In the midst of all the turbulence in the Islamic world, of the booming Chinese and Indian economies, and of the troubled Russian federation, the West has lost track of what is happening in Latin America. It is not the first time that Latin America has been so peripheral to the main political and military events that its adventures have been only a footnote to world history. In fact, it seems to be its destiny: Latin America is second only to black Africa in being forgotten by western news media.
Instead, a lot has been happening south of the border. Latin America underwent cycles of stability and instability, democracy and tyranny.
In 1985, the Cold War produced thousands of killings in Argentina and in South America in general. Cuba trained guerrillas, the national army supported by U.S. ideology was attempting to destroy them and this transformed South America in the 1970s and 1980s into a battlefield. In addition, this bloody part of the Cold War affected the already-precarious judicial and police systems in the region. Interestingly, during the 1980s, starting with the military junta trials, this began to change. U.S. scholar Kathryn Sikkink has shown how the process of seeking redress for past human rights abuses spread across the region. As a result, Latin America became a model for the world in terms of how to address past human rights abuses and torture. Then the world changed. The Cold War ended, a new wave of democratization swept through the region, and massive human rights abuses and state-sponsored violence almost ceased to exist. Sure, there are still pockets of problems, and concern that still not clear how to do better, how to translate these gains into a global idea to address ongoing problems.
Each country managed the violence in different ways. Brazil never investigated or prosecuted the military forces for abuses committed during their turn in power. Argentina did. Chile followed. Uruguay decided twice through a referendum that it would not do it. So there are different aspects. Though again, Sikkink argues that these investigations helped to address issues of impunity and improve the conditions for human rights under the new democracies.
The 1990s heralded an age of democracy that blossomed everywhere from Chile to Mexico. The 2000s seem to be a decade of crisis for all those democracies. Chronic problems of Latin American democracies include the usual suspects: corruption, drug trafficking, wealth gap between the rich and the poor (usually divided along racial lines), and violent opposition groups.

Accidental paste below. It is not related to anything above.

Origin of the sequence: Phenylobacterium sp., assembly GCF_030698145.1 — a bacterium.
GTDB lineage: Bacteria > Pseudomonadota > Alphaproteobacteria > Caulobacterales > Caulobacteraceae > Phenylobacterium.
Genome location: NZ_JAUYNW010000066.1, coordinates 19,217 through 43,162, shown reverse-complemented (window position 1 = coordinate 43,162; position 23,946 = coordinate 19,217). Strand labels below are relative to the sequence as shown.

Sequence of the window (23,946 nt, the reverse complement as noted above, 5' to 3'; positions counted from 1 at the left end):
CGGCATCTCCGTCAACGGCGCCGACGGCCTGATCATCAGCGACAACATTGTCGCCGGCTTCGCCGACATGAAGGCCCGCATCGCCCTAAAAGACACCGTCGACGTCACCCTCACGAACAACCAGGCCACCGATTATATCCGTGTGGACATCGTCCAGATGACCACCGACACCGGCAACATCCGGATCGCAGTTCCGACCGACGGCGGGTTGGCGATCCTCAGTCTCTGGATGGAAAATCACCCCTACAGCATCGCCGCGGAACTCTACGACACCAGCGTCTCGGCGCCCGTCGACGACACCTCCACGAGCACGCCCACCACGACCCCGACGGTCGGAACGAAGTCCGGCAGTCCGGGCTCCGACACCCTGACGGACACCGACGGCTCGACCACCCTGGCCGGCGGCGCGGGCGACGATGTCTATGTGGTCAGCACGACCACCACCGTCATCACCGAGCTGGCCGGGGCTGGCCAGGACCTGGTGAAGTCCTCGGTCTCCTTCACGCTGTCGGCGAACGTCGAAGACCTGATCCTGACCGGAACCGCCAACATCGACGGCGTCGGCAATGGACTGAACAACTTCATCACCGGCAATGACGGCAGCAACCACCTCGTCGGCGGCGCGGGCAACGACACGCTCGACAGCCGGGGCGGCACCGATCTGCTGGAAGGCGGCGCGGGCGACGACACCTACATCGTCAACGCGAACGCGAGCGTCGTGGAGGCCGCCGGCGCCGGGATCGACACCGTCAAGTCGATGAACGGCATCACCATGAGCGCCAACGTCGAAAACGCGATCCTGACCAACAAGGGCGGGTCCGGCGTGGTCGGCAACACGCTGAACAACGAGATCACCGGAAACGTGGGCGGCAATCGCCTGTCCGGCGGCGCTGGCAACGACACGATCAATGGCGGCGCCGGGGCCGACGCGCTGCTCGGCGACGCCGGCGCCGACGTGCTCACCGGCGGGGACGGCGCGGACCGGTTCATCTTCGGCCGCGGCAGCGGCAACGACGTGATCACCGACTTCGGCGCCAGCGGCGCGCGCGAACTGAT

The situation today is much better. But it’s just an opportunity to rethink how South America can transform itself as a leading region. When Ecuador, Colombia and Venezuela had a conflict in 2009, the region’s leaders jumped in and urged them to step back. And there is a commitment now to control the guerrillas in Colombia. So, it’s a new political scenario where the leaders understand that massive violence cannot be used to gain power, and there is the will to enforce that. This is a good beginning.
Today, most countries in Latin America are enjoying the fruits of their serious economic adjustments and strategies of the past 25 years. Countries such as Brazil, Chile, Colombia, Mexico and Peru are experiencing strong growth and record foreign direct investment. While many countries still need to improve competitiveness through microeconomic reform, the economic policy environment has been bolstered by high commodity prices and greater economic integration in the region.
Latin America has had many advantages over the rest of the world: it was spared most of the colonial wars, it was spared two world wars, it was spared the Cold War, and now it is being spared Islamic terrorism. Latin America is united in speaking mostly the same language and around the same religion. Latin America inherited from Spain and Portugal an intellectual tradition that has yielded Nobel prizes (more than any other developing region of the world).
The reality is that Latin America will not go backwards. It can be a shining star of growth, opportunity and hope in the hemisphere. Some important reasons for this follow: